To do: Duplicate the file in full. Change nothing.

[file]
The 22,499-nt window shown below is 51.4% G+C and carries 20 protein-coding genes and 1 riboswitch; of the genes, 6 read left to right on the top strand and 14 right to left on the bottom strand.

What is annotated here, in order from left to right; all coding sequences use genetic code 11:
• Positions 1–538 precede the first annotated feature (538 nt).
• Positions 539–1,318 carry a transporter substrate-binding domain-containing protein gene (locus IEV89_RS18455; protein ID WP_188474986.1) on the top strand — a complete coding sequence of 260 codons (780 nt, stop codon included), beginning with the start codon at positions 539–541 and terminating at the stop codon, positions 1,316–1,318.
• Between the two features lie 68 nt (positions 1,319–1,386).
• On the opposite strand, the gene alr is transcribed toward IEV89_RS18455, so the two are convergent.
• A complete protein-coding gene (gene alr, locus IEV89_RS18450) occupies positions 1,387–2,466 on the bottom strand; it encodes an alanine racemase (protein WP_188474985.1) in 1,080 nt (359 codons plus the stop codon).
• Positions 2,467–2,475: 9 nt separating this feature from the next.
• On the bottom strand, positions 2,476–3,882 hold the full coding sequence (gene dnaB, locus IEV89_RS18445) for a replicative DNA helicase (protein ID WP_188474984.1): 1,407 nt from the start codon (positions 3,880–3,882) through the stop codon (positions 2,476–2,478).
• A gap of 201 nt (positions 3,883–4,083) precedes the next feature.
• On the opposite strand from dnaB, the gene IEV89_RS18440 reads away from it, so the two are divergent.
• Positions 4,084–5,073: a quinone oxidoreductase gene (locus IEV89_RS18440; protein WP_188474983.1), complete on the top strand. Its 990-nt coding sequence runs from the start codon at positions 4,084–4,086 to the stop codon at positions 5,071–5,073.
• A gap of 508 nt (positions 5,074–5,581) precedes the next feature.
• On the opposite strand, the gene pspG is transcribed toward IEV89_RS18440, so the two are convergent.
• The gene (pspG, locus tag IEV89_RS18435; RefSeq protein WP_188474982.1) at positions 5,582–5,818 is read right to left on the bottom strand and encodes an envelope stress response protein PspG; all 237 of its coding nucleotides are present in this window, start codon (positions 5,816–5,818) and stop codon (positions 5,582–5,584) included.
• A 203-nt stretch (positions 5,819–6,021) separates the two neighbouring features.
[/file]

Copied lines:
The 22,499-nt window shown below is 51.4% G+C and carries 20 protein-coding genes and 1 riboswitch; of the genes, 6 read left to right on the top strand and 14 right to left on the bottom strand.

What is annotated here, in order from left to right; all coding sequences use genetic code 11:
• Positions 1–538 precede the first annotated feature (538 nt).
• Positions 539–1,318 carry a transporter substrate-binding domain-containing protein gene (locus IEV89_RS18455; protein ID WP_188474986.1) on the top strand — a complete coding sequence of 260 codons (780 nt, stop codon included), beginning with the start codon at positions 539–541 and terminating at the stop codon, positions 1,316–1,318.
• Between the two features lie 68 nt (positions 1,319–1,386).
• On the opposite strand, the gene alr is transcribed toward IEV89_RS18455, so the two are convergent.
• A complete protein-coding gene (gene alr, locus IEV89_RS18450) occupies positions 1,387–2,466 on the bottom strand; it encodes an alanine racemase (protein WP_188474985.1) in 1,080 nt (359 codons plus the stop codon).
• Positions 2,467–2,475: 9 nt separating this feature from the next.
• On the bottom strand, positions 2,476–3,882 hold the full coding sequence (gene dnaB, locus IEV89_RS18445) for a replicative DNA helicase (protein ID WP_188474984.1): 1,407 nt from the start codon (positions 3,880–3,882) through the stop codon (positions 2,476–2,478).
• A gap of 201 nt (positions 3,883–4,083) precedes the next feature.
• On the opposite strand from dnaB, the gene IEV89_RS18440 reads away from it, so the two are divergent.
• Positions 4,084–5,073: a quinone oxidoreductase gene (locus IEV89_RS18440; protein WP_188474983.1), complete on the top strand. Its 990-nt coding sequence runs from the start codon at positions 4,084–4,086 to the stop codon at positions 5,071–5,073.
• A gap of 508 nt (positions 5,074–5,581) precedes the next feature.
• On the opposite strand, the gene pspG is transcribed toward IEV89_RS18440, so the two are convergent.
• The gene (pspG, locus tag IEV89_RS18435; RefSeq protein WP_188474982.1) at positions 5,582–5,818 is read right to left on the bottom strand and encodes an envelope stress response protein PspG; all 237 of its coding nucleotides are present in this window, start codon (positions 5,816–5,818) and stop codon (positions 5,582–5,584) included.
• A 203-nt stretch (positions 5,819–6,021) separates the two neighbouring features.